Staunton is also where President Woodrow Wilson was born. The home of his parents is restored as a library and museum. It might seem incongruous, but Staunton is also the location of the American Shakespeare Center, which presents the Bard’s plays as they were once performed at the original Globe.

About thirty miles South is Lexington, also one of America’s prettiest towns. This is the home of the Virginia Military Academy (VMI) and Washington & Lee University. The latter contains the tomb of chief Confederate general Robert E. Lee, while VMI’s museum covers the school's role in training leaders including General George C. Marshall and George S. Patton. Some of the museum is dedicated to Stonewall Jackson, who taught at VMI before the Civil War.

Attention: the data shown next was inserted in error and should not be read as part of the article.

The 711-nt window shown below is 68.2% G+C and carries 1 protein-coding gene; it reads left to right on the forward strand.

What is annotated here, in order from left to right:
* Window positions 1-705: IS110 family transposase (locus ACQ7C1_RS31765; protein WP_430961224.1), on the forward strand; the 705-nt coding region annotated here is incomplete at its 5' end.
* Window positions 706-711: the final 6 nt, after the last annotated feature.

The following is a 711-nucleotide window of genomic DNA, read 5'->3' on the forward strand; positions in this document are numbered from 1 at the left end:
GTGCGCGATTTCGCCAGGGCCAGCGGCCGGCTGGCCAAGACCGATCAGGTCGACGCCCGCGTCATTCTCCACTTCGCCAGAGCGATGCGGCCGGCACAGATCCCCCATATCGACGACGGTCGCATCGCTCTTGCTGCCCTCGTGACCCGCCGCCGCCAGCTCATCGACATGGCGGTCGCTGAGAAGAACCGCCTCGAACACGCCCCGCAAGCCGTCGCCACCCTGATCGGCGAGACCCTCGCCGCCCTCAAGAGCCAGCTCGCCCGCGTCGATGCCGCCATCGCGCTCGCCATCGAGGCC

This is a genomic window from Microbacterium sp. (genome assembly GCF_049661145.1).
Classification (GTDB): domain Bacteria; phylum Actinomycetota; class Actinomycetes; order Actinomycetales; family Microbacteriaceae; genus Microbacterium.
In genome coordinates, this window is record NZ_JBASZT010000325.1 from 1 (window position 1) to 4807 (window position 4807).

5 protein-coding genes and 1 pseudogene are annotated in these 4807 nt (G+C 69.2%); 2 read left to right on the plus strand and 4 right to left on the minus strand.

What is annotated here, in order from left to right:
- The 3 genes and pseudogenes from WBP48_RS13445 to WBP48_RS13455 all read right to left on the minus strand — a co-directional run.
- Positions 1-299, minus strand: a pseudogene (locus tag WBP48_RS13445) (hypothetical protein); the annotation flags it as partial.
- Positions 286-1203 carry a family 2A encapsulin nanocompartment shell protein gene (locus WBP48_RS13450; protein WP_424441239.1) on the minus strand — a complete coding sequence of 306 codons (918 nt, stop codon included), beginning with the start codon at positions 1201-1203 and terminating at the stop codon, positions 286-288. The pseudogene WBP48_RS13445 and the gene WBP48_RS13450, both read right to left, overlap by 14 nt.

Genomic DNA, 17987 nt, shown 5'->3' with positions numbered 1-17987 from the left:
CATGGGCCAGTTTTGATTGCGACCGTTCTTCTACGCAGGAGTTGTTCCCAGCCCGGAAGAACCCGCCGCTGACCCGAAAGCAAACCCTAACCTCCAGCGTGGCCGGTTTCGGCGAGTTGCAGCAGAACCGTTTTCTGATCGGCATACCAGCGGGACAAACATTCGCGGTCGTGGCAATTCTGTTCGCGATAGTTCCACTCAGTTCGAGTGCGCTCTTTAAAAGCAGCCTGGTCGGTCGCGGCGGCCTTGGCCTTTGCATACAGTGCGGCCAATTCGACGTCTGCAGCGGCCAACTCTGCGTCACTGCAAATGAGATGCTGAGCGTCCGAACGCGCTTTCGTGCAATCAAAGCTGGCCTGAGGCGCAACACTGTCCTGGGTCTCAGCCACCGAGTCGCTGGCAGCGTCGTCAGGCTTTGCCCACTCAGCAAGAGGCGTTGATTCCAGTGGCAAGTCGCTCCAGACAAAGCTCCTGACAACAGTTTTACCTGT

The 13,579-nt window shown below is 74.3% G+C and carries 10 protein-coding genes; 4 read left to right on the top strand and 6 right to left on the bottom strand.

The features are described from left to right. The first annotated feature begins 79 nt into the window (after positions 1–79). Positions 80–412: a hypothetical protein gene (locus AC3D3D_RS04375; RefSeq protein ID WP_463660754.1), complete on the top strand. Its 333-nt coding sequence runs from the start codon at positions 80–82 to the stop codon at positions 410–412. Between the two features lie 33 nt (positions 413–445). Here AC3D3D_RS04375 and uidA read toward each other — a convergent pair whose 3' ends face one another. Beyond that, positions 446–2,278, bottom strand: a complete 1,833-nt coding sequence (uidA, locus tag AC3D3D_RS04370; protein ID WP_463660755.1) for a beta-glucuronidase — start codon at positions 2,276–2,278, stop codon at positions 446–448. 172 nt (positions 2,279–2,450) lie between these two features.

A bit farther South on 81 is Natural Bridge, a geological wonder. On the eastern side of the Blue Ridge is Bedford, home of the D-Day Memorial and Thomas Jefferson’s retreat Poplar Forest. Throughout the valley, there are many additional scenic and historic attractions, such as Luray Caverns and New Market Battlefield Historical Park. For more info or a tour guide, contact the Shenandoah Valley Tourism Association at

Mike Quane is a travel writer with twenty-five years experience. His work has appeared in The New York Daily News, Newsday, Grit, Endless Vacation, Parents Magazine, The Portland Press Herald, Telegraph Publications, Hong Kong Traveling Magazine, the inflight magazines of Singapore and Korean airlines plus many other places. He wrote a weekly column at This Week Publications for fifteen years and a monthly column at for over a decade.

Sunday, September 28, 2014

Why I Have Rights Most People Don't

Just received my new U.S. passport. This document allows me to travel faster, cheaper, more easily and to more destinations than most people can. An ugly truth but still the truth. Why am I more entitled to access the world than billions of other folks. I will now explain exactly why.